The Future

Drinking From A Firehose

We are past the tipping point of noise and volume.

Even if you keep your face buried in a screen at all times, you cannot keep up with the “noise”. Not even the most connected (or tuned-out, whichever term you prefer) teen can keep up with the deluge of information. The internet is no longer a place you can go to get information. It is no longer a passive thing. The internet now, or specifically services that run on it, “pushes” and feeds” and “notifies” us with constant information.

Also, it seems to me that we have reached the tipping point for volume of movies. It has become clear this year what was hinted at in recent years: there are so many movies that we simply cannot keep up. You and I remember when there were a handful of huge movies a year and a handful of huge stars.

Remember when a movie with Julia Roberts or Tom Hanks was the movie that everyone knew about, anticipated, went to see, talked about? Not any more.

This year, Hollywood saw a significant drop in revenue. And not because there were/are no good movies. There have been fantastic indie films, Hollywood big budget films, foreign films, online films. There are just too many.

The deluge of information and movies is like drinking from a firehose.

The noise and the volume show how desperate and how easily conditioned humans are. But what does it mean for us? I don’t know. But I’m sure it signals something.

What I do know is that it also present opportunities. One opportunity I see is for someone who can sell (or preach, whichever term you prefer) peace, contentment, real happiness (not brief thrills). An example might be Sam Harris’ new book, Waking Up, in which he talks about spirituality apart from religion and why we seek happiness (or at least, not-pain) and how to meditate.

In any event, we can no longer see the trees for the forest; drinking from a firehose is blinding.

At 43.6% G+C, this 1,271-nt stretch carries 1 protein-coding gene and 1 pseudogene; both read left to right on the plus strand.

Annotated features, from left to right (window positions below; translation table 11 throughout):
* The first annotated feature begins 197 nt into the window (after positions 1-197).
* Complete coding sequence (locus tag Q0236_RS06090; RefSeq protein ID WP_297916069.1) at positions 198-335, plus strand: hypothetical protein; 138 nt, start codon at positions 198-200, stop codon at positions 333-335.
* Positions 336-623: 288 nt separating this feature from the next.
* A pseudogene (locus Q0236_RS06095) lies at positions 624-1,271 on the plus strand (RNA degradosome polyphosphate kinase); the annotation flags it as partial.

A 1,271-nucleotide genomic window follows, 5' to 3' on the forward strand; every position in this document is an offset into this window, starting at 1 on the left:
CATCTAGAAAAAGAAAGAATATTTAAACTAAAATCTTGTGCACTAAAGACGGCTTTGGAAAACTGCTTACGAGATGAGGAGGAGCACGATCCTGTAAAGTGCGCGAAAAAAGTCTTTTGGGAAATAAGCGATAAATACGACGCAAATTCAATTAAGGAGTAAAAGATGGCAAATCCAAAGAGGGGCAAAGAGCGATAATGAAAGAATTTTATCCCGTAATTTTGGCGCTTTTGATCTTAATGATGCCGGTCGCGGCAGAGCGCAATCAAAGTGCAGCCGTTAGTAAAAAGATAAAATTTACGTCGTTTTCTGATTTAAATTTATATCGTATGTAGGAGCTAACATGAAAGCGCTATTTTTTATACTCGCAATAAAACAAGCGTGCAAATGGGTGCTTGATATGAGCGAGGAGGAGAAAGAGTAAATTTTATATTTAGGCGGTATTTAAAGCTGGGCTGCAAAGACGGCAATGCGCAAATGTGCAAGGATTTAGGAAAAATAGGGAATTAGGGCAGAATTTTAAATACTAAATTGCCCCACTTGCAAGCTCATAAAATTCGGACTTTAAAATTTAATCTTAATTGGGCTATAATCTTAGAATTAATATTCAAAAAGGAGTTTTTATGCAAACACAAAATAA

My Predictions for the Future

On October 10, 2013, I spoke at Ignite Salem. The text of my speech I posted the day after I spoke. Here is the video of my presentation. Ignite requires that slides advance automatically—which is fun!—but which also means the speech and the slides might get out of sync.

What do you think of the topic?
(Feedback on the delivery is welcome too, of course.)

Do you check your phone constantly?

The future belongs to those who don’t look at their phone every time it buzzes.

Oh, the rest of us will be there in the future, too. But I am afraid that the conditioning will be so strong and long and thorough that it will be complete and permanent. Indeed, in the future the masses can be fully controlled with buzzes and bells and chimes. The masses will be thoughtless automatons that can be told where to go, what to do, and when to do it with just an sound or vibration.

This is probably a modern, alarmist way of saying, “The future always belongs to those who DO.”

This is also another way of saying that the future will see greater inequality than every before.

CROSS-REFERENCE:

The kerfuffle over “The Wolf of Wallstreet”

Martin Scorsese’s latest film “The Wolf of Wall Street” is out.